At beginning of the summer we released a new Vue component called vue-table-component. Our aim was to create a very easy to use Vue component to render a table with data. You can toy a little bit with the component on the demo page. Recently Seb and I worked on two cool new features which I want to highlight in this blogpost.

Custom rendering

In the initial version of the component you could simply say which property of the given data should be rendered in which column. Here's a small example:

<table-component
     :data="[
          { id: 1, firstName: 'John' },
          { id: 2, firstName: 'Paul' },
          { id: 3, firstName: 'George' },
          { id: 4, firstName: 'Ringo' },
     ]"
>
     <table-column show="firstName" label="First name"></table-column>
 </table-component>

This will render a simple table with one column (with a header "First Name") and a row for each Beatle. That's nice for simple data but image you want to render something that's not directly in the data. Like for instance a link to an edit page. In the previous version of the component you had to manually prepare that html and put it in the data. Kinda sucky.

In the latest version of the component you can use scoped slots to render the data. Here's how to use it.

<table-component
     :data="[
          { id: 1, firstName: 'John' },
          { id: 2, firstName: 'Paul' },
          { id: 3, firstName: 'George' },
          { id: 4, firstName: 'Ringo' },
     ]"
>
     <table-column label="First name">
        <template scope="row">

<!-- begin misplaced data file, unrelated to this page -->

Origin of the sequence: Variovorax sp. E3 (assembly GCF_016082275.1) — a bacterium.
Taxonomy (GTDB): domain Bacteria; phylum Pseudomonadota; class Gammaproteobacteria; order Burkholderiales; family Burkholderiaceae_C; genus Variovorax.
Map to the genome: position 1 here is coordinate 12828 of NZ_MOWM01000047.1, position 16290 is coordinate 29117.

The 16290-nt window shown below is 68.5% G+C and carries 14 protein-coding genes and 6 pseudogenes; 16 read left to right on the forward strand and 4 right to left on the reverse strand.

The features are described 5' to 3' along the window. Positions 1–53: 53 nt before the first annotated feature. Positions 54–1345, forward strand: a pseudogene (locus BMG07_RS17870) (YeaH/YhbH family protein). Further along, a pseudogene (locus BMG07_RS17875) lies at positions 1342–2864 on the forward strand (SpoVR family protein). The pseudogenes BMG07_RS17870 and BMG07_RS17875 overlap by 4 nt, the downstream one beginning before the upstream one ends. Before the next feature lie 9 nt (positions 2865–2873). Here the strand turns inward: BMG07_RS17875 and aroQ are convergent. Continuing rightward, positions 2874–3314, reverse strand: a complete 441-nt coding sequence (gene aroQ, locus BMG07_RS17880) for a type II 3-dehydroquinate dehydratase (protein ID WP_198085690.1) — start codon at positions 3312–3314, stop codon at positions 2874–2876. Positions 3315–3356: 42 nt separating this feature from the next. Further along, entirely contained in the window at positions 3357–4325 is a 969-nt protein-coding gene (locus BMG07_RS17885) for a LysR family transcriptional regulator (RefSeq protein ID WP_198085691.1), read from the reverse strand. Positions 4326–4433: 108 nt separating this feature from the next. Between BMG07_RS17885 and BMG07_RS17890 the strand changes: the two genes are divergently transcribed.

<a :href=`/edit${row.id}`>{{ row.firstName }}</a>
        </template>
     </table-column>
</table-component>

Much better!

Asynchronously loading in data

In the previous version of the table component the only way to get data into it was by passing an object in the data prop of table-component. For the project we were working on at the time this was enough. But for the next project we needed to load in data coming from the server so we decided to add support for async loading of data.

In addition to accepting objects the data prop of table-component can now handle a function. That function will receive an object with filter, sort and page. You can use these properties of that object to fetch the right data. That function should return an object with a key data that contain the data that should be displayed. If you return a pagination property the component will also render some pagination links.

Here's an example where we use Axios, a popular http request library, to get some data from the server:

<template>
   <div id="app">
       <table-component :data="fetchData">
           <table-column show="firstName" label="First name"></table-column>
       </table-component>
   </div>
</template>

<script>
    import axios from 'axios';

    export default {
        methods: {
            async fetchData({ page, filter, sort }) {
                const response = await axios.get('/my-endpoint', { page });

                // An object that has a `data` and an optional `pagination` property
                return response;
            }
        }
    }
</script>

In closing

Our focus with this component is to make it as developer friendly as possible. So it may not have that many features, but it sure is fun to work with. If you want to know more about our component head over to the readme on GitHub. Need a table component, but don't like ours? Here's a good list of alternatives.